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Downton v. Astrue

November 4, 2009

SONJA KAYE DOWNTON, PLAINTIFF,
v.
MICHAEL J. ASTRUE, COMMISSIONER OF THE SOCIAL SECURITY ADMINISTRATION, DEFENDANT.



The opinion of the court was delivered by: Hon. Dana M. Sabraw United States District Judge

ORDER (1) DENYING PLAINTIFF'S MOTION FOR SUMMARY JUDGMENT AND (2) GRANTING DEFENDANT'S CROSS-MOTION FOR SUMMARY JUDGMENT [Docket Nos. 15, 16]

Plaintiff Sonja Kaye Downton ("Plaintiff") moves for reversal or remand. Defendant Michael J. Astrue, in his capacity as Commissioner of the Social Security Administration, opposes Plaintiff's motion and cross-moves for summary judgment. Plaintiff did not file an opposition to Defendant's motion or a reply to Defendant's opposition. In her motion, Plaintiff argues the Administrative Law Judge ("ALJ") erred in (1) rejecting the testimony of Plaintiff's mother and daughter regarding the severity of her condition, (2) failing to ask the vocational expert ("VE") whether his testimony was consistent with the Dictionary of Occupational Titles ("DOT"), and (3) rejecting the opinion of one of Plaintiff's treating physicians. Plaintiff also asserts the ALJ's reasons for discrediting her allegations of pain were legally insufficient, and the ALJ failed to develop the record. For the reasons discussed below, the Court denies Plaintiff's motion for reversal or remand, and grants Defendant's cross-motion for summary judgment.

I. BACKGROUND

Plaintiff is a 51-year-old female with a high school education. (Administrative Record ("AR") at 75, 145.) On October 29, 2003, Plaintiff filed an application for Social Security disability benefits, alleging a disability onset date of October 15, 2002. (Id. at 34.) Plaintiff alleged she was disabled due to thyroid disease, high blood pressure, chronic obstructive pulmonary disease ("COPD"), back and leg pain, cramps, muscle spasms and foot pain. (Id. at 139.) In conjunction with Plaintiff's application, her mother, Laura Williams, submitted a "Function Report Adult - Third Party." (Id. at 172-80.) In that report, Ms. Williams stated Plaintiff's daily activities included taking medicine, eating, watching television, and cleaning as much as physically possible. (Id. at 172.) The Social Security Administration denied Plaintiff's application for disability benefits on April 29, 2004. (Id. at 409-14.)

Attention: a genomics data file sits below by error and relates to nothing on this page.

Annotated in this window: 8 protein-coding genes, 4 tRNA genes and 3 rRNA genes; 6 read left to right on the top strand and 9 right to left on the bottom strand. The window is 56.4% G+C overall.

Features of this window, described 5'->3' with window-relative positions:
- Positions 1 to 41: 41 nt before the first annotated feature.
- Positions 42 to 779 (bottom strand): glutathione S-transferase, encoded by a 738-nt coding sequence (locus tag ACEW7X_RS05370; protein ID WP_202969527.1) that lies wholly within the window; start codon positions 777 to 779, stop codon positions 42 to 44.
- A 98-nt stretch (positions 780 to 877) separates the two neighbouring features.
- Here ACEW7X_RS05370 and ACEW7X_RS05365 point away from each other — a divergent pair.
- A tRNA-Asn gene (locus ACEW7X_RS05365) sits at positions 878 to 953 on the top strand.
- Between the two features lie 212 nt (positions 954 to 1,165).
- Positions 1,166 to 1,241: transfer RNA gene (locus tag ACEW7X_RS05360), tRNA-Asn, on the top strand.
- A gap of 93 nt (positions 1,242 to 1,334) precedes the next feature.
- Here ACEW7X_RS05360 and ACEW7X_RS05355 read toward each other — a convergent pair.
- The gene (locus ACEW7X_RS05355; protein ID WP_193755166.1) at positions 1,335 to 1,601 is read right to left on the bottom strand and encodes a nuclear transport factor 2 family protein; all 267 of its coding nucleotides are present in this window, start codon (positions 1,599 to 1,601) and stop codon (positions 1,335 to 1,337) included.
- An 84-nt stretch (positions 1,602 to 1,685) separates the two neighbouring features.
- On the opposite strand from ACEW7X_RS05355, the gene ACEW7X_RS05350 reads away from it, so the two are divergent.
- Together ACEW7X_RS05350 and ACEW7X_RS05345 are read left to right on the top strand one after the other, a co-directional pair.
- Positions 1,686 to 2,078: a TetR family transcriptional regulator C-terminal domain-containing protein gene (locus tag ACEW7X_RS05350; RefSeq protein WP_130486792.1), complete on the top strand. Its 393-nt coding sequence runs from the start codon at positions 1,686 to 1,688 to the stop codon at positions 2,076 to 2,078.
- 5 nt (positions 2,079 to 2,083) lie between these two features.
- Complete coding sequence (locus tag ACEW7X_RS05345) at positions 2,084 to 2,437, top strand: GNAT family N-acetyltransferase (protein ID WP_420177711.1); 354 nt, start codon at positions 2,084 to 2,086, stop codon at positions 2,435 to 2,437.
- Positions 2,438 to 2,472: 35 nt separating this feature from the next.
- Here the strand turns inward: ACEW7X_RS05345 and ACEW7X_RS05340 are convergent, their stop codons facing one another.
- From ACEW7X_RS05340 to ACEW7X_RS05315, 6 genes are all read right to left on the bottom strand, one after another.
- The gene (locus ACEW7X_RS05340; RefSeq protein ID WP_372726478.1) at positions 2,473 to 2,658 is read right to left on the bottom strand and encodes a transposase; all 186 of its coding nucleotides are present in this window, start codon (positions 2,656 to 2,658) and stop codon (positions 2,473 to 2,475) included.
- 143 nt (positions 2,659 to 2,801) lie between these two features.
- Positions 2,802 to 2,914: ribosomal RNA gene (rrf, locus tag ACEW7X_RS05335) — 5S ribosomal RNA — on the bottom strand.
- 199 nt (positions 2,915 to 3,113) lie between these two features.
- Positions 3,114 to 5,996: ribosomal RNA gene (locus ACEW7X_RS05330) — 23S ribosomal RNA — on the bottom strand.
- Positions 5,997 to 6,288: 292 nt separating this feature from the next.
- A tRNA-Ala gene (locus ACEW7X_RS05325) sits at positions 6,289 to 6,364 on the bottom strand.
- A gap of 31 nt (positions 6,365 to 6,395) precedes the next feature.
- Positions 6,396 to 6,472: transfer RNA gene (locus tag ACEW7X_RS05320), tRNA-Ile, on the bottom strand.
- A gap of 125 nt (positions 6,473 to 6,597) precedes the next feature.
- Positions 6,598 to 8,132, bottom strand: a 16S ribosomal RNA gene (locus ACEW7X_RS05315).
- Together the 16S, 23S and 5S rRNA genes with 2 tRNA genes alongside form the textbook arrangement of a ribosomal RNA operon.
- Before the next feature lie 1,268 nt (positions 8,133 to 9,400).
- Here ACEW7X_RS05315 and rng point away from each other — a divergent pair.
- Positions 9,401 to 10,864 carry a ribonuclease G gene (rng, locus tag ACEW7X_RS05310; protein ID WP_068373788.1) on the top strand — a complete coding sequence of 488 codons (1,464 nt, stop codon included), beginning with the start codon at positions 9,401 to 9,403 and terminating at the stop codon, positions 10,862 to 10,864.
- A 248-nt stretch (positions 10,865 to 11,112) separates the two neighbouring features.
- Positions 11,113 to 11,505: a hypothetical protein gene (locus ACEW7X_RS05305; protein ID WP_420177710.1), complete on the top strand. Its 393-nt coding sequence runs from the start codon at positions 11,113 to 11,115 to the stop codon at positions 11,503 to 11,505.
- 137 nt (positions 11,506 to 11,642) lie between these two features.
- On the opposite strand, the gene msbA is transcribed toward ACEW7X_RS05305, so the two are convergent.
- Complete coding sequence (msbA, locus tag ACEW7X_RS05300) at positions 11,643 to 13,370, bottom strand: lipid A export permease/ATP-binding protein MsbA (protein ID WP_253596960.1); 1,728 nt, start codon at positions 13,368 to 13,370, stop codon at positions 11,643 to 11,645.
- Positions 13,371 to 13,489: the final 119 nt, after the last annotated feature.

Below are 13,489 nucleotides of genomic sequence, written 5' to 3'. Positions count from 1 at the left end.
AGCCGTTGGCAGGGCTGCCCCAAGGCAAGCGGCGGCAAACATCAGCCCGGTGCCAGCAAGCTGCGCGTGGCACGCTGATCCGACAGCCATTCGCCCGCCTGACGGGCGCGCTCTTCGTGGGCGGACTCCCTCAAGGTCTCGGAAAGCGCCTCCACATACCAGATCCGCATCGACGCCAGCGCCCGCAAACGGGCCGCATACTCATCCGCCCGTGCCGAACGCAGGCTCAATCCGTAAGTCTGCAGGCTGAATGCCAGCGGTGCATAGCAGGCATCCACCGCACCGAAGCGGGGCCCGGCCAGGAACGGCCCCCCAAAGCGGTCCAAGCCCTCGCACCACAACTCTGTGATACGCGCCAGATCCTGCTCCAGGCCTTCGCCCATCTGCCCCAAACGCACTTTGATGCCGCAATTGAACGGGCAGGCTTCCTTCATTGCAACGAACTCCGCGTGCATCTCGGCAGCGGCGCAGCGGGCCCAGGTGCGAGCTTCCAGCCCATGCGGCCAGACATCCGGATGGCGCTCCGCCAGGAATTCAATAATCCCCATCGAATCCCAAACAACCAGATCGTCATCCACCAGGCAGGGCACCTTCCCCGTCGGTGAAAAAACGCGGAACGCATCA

On June 1, 2004, Plaintiff filed an appeal of that denial, alleging additional problems with her intestines, as well as glaucoma. (Id. at 162-68.) In conjunction with her appeal, Plaintiff submitted a form entitled "Medical Source Statement of Physical and/or Mental Work-Related Impairments" that was completed by one of her treating physicians, Daljeet Singh, M.D. (Id. at 322-26.) In that form, Dr. Singh diagnosed Plaintiff with degenerative joint disease, gastroesophageal reflux disease ("GERD"), hypertension and irritable bowel syndrome. (Id. at 322.) He also provided his opinion about Plaintiff's physical and mental abilities in light of these impairments. (Id. at 323-26.)